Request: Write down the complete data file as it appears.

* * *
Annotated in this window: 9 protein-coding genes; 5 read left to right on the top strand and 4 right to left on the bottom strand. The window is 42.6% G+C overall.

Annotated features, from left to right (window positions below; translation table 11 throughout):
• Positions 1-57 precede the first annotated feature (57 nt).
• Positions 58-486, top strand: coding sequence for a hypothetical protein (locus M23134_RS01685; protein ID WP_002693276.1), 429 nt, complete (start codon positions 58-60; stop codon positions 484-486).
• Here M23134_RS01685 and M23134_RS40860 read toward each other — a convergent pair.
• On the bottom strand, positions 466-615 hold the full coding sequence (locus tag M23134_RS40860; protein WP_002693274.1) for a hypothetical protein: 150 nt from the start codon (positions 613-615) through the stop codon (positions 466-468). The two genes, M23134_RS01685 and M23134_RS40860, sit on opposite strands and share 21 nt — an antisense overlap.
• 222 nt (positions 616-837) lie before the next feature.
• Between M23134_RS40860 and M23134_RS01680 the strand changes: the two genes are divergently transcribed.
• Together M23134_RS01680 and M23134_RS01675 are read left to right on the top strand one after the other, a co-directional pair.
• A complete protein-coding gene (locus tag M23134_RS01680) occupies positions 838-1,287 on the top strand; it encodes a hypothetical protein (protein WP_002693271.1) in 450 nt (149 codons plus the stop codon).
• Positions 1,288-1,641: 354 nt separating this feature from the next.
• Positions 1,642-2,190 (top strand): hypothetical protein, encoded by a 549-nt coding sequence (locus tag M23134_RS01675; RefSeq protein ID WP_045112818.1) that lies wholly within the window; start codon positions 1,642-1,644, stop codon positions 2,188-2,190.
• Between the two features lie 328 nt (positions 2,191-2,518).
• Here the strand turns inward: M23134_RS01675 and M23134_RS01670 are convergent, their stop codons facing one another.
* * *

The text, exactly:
Annotated in this window: 9 protein-coding genes; 5 read left to right on the top strand and 4 right to left on the bottom strand. The window is 42.6% G+C overall.

Annotated features, from left to right (window positions below; translation table 11 throughout):
• Positions 1-57 precede the first annotated feature (57 nt).
• Positions 58-486, top strand: coding sequence for a hypothetical protein (locus M23134_RS01685; protein ID WP_002693276.1), 429 nt, complete (start codon positions 58-60; stop codon positions 484-486).
• Here M23134_RS01685 and M23134_RS40860 read toward each other — a convergent pair.
• On the bottom strand, positions 466-615 hold the full coding sequence (locus tag M23134_RS40860; protein WP_002693274.1) for a hypothetical protein: 150 nt from the start codon (positions 613-615) through the stop codon (positions 466-468). The two genes, M23134_RS01685 and M23134_RS40860, sit on opposite strands and share 21 nt — an antisense overlap.
• 222 nt (positions 616-837) lie before the next feature.
• Between M23134_RS40860 and M23134_RS01680 the strand changes: the two genes are divergently transcribed.
• Together M23134_RS01680 and M23134_RS01675 are read left to right on the top strand one after the other, a co-directional pair.
• A complete protein-coding gene (locus tag M23134_RS01680) occupies positions 838-1,287 on the top strand; it encodes a hypothetical protein (protein WP_002693271.1) in 450 nt (149 codons plus the stop codon).
• Positions 1,288-1,641: 354 nt separating this feature from the next.
• Positions 1,642-2,190 (top strand): hypothetical protein, encoded by a 549-nt coding sequence (locus tag M23134_RS01675; RefSeq protein ID WP_045112818.1) that lies wholly within the window; start codon positions 1,642-1,644, stop codon positions 2,188-2,190.
• Between the two features lie 328 nt (positions 2,191-2,518).
• Here the strand turns inward: M23134_RS01675 and M23134_RS01670 are convergent, their stop codons facing one another.